4. 10% medium cavalry, 10% heavy cavalry, 25% heavy infantry, 40% light infantry, 10% archers, 5% special troops
5. 10% light cavalry, 10% heavy cavalry, 25% heavy infantry, 40% medium infantry, 15% archers
6. 15% light cavalry, 15% medium cavalry, 50% light infantry, 15% archers, 5% special troops

1. 20% light cavalry, 10% horse archers, 20% medium infantry, 40% light infantry, 10% archers
2. 10% light cavalry, 10% horse archers, 20% medium cavalry, 35% light infantry, 15% archers, 10% special troops
3. 25% light cavalry, 25% horse archers, 10% medium cavalry, 40% archers
4. 10% light cavalry, 10% medium cavalry, 25% horse archers, 50% light infantry, 5% special troops
5. 20% medium cavalry, 25% medium infantry, 40% light infantry, 15% archers
6. 10% heavy cavalry, 25% light cavalry, 50% light infantry, 15% archers

1. 5% light cavalry, 5% horse archers, 10% medium cavalry, 5% heavy cavalry, 10% heavy infantry, 20% medium infantry, 35% light infantry, 10% archers
2. 10% medium cavalry, 5% heavy cavalry, 15% heavy infantry, 15% medium infantry, 30% light infantry, 15% archers, 10% special troops.
3. 10% light cavalry, 5% medium cavalry, 15% heavy infantry, 20% medium infantry, 40% light infantry, 10% archers
4. 5% light cavalry, 10% horse archers, 10% medium cavalry, 20% medium infantry, 35% light infantry, 10% archers, 10% special troops
5. 10% horse archers, 5% medium cavalry, 5% heavy cavalry, 25% heavy infantry, 40% light infantry, 10% archers, 5% special troops
6. 5% light cavalry, 15% medium cavalry, 5% heavy infantry, 10% medium infantry, 40% light infantry, 15% archers, 5% special troops

Next, determine the nature of the troops. Roll once for each variety of troops present to find out their level of experience and equipment.

Table 3 - Nature of Troops

Light Cavalry (軽騎兵 - Keikihei).

1. Keikihei - 0-Level Fighters, 4 hp, light lance, javelins, leather armour, AC 7
2. Keikihei - 0-Level Fighters, 6 hp, light lance, short bow, studded leather armour, AC 6
3. Keikihei - 1-Level Fighters, 6 hp, light lance, short bow, leather armour, AC 7
4. Keikihei - 1-Level Fighters, 7 hp, light lance, javelins, studded leather, AC 6
5. Mounted Samurai - 1-Level Fighters, 8 hp, light lance, short bow, longsword (katana), brigandine armour, AC 5
6. Mounted Samurai - 1-Level Fighters, 8 hp, naginata, short bow, longsword (katana), brigandine armour, AC 5

Medium Cavalry (中騎兵 - Chukihei)

1. Chukihei - 0-Level Fighters, 4 hp, medium lance, javelins, banded mail, AC 4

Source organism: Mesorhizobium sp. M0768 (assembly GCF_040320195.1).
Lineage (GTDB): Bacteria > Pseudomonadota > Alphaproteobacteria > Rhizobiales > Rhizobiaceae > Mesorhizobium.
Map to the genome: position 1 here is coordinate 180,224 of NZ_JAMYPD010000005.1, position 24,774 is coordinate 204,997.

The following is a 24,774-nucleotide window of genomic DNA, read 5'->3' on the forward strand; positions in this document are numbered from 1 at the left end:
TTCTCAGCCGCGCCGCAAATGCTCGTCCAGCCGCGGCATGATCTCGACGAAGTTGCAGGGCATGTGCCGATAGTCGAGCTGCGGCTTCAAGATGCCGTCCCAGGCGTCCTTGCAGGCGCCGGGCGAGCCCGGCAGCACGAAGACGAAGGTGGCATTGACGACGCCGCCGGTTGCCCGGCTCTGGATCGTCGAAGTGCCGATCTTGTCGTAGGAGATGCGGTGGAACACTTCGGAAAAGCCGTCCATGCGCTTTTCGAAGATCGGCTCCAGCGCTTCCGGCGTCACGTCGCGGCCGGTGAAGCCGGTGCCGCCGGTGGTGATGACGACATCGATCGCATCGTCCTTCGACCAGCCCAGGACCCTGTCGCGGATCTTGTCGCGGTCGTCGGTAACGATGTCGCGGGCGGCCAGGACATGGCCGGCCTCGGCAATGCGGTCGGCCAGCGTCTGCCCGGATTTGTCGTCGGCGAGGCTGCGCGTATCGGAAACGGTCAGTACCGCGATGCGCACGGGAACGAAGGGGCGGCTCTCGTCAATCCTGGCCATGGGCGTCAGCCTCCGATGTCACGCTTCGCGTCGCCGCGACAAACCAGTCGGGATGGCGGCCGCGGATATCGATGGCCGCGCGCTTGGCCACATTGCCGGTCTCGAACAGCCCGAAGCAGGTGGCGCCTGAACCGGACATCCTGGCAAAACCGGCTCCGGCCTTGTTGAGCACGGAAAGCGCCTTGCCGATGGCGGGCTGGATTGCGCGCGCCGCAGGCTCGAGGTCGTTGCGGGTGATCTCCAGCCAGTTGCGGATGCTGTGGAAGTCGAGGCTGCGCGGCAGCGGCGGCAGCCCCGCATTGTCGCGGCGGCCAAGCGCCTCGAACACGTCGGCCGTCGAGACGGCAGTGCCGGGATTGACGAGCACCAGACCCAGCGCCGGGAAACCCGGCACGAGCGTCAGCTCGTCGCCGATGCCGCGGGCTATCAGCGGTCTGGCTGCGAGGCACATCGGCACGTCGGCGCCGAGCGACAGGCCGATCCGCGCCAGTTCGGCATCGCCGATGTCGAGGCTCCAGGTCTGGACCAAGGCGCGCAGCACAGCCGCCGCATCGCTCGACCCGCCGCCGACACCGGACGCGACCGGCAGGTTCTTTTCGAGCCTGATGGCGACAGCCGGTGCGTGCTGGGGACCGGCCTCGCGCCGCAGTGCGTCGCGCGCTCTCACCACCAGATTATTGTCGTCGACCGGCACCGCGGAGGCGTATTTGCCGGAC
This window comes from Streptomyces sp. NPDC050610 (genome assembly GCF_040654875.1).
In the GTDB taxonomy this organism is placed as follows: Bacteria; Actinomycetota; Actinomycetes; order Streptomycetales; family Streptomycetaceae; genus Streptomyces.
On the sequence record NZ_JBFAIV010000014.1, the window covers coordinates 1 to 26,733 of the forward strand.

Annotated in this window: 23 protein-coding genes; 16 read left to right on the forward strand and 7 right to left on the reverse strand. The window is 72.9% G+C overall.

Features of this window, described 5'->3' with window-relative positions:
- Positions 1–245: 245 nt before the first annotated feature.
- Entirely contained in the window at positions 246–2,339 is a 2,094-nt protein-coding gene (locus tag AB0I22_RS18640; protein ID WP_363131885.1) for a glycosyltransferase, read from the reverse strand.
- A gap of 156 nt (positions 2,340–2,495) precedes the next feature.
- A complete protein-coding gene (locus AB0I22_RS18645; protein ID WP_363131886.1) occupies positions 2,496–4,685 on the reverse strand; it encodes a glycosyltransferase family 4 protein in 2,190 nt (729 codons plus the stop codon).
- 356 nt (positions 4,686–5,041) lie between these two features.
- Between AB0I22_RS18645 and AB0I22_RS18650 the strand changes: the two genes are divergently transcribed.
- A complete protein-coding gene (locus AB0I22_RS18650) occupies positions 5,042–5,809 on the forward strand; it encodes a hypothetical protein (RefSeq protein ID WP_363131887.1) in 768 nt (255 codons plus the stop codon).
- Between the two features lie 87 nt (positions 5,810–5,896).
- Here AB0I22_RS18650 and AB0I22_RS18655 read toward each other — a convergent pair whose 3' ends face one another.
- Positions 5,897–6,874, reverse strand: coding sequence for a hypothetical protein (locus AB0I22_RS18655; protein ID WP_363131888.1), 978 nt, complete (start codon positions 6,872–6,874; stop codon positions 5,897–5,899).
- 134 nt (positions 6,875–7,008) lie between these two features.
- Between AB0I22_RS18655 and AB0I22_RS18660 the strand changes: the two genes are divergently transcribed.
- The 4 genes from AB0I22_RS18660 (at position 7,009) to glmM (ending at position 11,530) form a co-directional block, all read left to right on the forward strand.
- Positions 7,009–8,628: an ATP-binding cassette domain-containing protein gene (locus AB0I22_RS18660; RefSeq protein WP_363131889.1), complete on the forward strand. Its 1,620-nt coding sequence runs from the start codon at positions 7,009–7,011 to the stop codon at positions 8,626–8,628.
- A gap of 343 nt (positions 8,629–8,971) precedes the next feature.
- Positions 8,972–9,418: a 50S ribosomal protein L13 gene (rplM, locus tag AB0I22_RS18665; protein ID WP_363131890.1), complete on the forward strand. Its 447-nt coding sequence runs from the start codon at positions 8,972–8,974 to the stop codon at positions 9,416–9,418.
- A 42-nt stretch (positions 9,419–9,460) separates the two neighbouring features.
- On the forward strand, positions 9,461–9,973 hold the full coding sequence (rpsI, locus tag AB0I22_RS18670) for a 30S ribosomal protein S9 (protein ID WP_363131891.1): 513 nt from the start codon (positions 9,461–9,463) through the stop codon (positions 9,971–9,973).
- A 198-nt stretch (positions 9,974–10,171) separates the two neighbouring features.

2. Chukihei - 0-Level Fighters, 6 hp, medium lance, javelins, banded mail, AC 4
3. Chukihei - 1-Level Fighters, 8 hp, medium lance, banded mail, AC 4
4. Mounted Samurai - 1-Level Fighters, 8 hp, medium lance, longsword (katana) splint mail, AC 4
5. Mounted Samurai - 1-Level Fighters, 8 hp, naginata, longsword (katana) splint mail, AC 4
6. Mounted Samurai - 1-Level Fighters, 9 hp, longsword (katana) splint mail, AC 4

Heavy Cavalry (重騎兵 - Jukihei)

1. Mounted Samurai - 1-Level Fighters, 6 hp, longsword (katana), short sword (wakizashi), heavy banded mail, AC 3
2. Mounted Samurai - 1-Level Fighters, 8 hp, longsword (katana), short sword (wakizashi), heavy banded mail, AC 3
3. Mounted Samurai - 1-Level Fighters, 8 hp, heavy lance, longsword (katana), heavy banded mail, AC 3
4. Mounted Samurai - 1-Level Fighters, 10 hp, heavy lance, longsword (katana), heavy banded mail, AC 3
5. Mounted Samurai - 1-Level Fighers, 10 hp, naginata, longsword (katana), heavy banded mail, AC 3
6. Mounted Samurai - 2-Level Fighters, 14 hp, heavy lance, longsword (katana), heavy banded mail, AC 2

Horse Archers (弓騎兵 - Kyukihei

1. Kyukihei - 0-Level Fighters, 4 hp, composite bow, short sword (wakizashi), leather armour, AC 8
2. Kyukihei - 0-Level Fighters, 5 hp, composite bow, light lance, short sword (wakizashi), leather armour, AC 8
3. Kyukihei - 0-Level Fighters, 6 hp, composite bow, light lance, short sword (wakizashi), studded leather armour, AC 7
4. Kyukihei - 0-Level Fighters, 6 hp, composite bow, long sword (katana), studded leather armour, AC 7
5. Kyukihei - 1-Level Fighters, 8 hp, composite bow, short sword (wakizashi), studded leather armour, AC 7